It is worth remembering that the sanctity of America’s word was once inviolate. Rarely has there been as succinct or profound an expression of American commitment as Gen. Douglas MacArthur’s pledge to return to the Philippines during World War II.
MacArthur’s “I shall return” was distinctly personal and singular in his choice of pronoun. President Franklin Roosevelt and the American joint chiefs tried to change his words to a collaborative “We shall return,” but MacArthur stood firm. It was his personal pledge and it quickly became that of a nation.
MacArthur’s pronouncement was uttered at the low point of America’s experience in World War II. The American fleet lay decimated by losses at Pearl Harbor. Japan was moving at full speed to isolate Australia and threaten Hawaii.
As MacArthur fled the Philippines by dark of night in March 1942, his departure foretold the fall of the islands. Arriving in Australia expecting to head an immediate relief expedition to save the Philippines, he found minimal forces and no such plan.
It took two and a half years for MacArthur to fulfill his promise. He had escaped Corregidor in a flotilla of four tiny PT boats and orchestrated the first counterattacks in New Guinea with only a handful of destroyers and landing craft. Nonetheless, 75 years ago, on the morning of Oct. 20, 1944, MacArthur’s invasion fleet anchored off Leyte with 200,000 ground troops and 700 ships.
In a global war fought on many fronts, his return to the Philippines in such force confirmed the tremendous surge in America’s military and industrial strength. Millions of men and women standing together from the front lines of battle to the assembly lines of American factories had made it possible.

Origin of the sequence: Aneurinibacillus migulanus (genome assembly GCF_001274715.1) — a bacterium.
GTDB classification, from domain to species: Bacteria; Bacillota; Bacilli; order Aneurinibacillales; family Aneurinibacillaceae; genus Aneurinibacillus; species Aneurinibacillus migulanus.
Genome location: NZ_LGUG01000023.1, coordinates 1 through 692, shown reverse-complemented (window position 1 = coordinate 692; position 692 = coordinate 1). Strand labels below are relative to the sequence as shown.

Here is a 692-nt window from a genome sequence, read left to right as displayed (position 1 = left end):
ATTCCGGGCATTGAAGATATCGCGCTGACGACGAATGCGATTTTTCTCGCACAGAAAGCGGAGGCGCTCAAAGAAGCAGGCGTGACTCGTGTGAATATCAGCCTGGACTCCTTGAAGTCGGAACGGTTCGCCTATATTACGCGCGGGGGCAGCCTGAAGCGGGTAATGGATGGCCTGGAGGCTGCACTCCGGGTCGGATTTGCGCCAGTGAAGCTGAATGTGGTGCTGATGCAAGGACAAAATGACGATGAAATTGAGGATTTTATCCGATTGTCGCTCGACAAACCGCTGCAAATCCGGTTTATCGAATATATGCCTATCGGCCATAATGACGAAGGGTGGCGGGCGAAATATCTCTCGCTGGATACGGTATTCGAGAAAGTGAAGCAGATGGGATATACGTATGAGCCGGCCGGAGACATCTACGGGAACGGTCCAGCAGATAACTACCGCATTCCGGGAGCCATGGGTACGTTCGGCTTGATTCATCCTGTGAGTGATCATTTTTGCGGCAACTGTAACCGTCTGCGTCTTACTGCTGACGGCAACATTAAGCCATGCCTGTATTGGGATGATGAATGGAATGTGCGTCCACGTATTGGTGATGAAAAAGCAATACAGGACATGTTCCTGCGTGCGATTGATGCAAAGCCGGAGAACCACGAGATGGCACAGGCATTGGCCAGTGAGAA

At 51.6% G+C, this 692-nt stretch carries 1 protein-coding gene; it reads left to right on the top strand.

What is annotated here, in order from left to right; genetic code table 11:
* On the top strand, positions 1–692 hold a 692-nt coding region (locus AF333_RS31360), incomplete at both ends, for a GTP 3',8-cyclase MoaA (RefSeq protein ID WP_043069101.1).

After a heavy naval bombardment that October morning, the assault waves of four divisions stormed the beaches near Taclolan and Dulag. By early afternoon, MacArthur decided that it was time to go ashore himself. Mortar and small-arms fire still resounded from the nearby hills.
Dressed in a crisply pressed set of khakis, MacArthur did not initially intend to wade ashore, but his landing craft grounded some distance from dry ground. The general and his party, including Philippine president Sergio Osmeña, splashed into knee-deep water.
Some attributed MacArthur’s grim expression as he strode through the surf to wet pants, but the resulting photograph is among the most iconic of World War II. Any hint of disgruntlement on his face became a determined look of personal destiny and national resolve.
His party moved inland to a small clearing where a portable transmitter broadcast the moment to the world. “People of the Philippines,” MacArthur announced, as his hands shook with emotion, “I have returned.”
Seventy-five years later, the Bataan Legacy Historical Society honored the fulfillment of MacArthur’s promise at its annual symposium. Many in attendance were descendants of Filipinos who had endured a hellish occupation. A few were old enough to remember those times personally. It was an emotional gathering.
The military significance of the invasion of Leyte was the toehold it gave MacArthur from which to liberate the remainder of the Philippines. "I shall return" became "I have returned." But the broader significance of the moment is that the Filipino people continue to cherish America’s kept promise.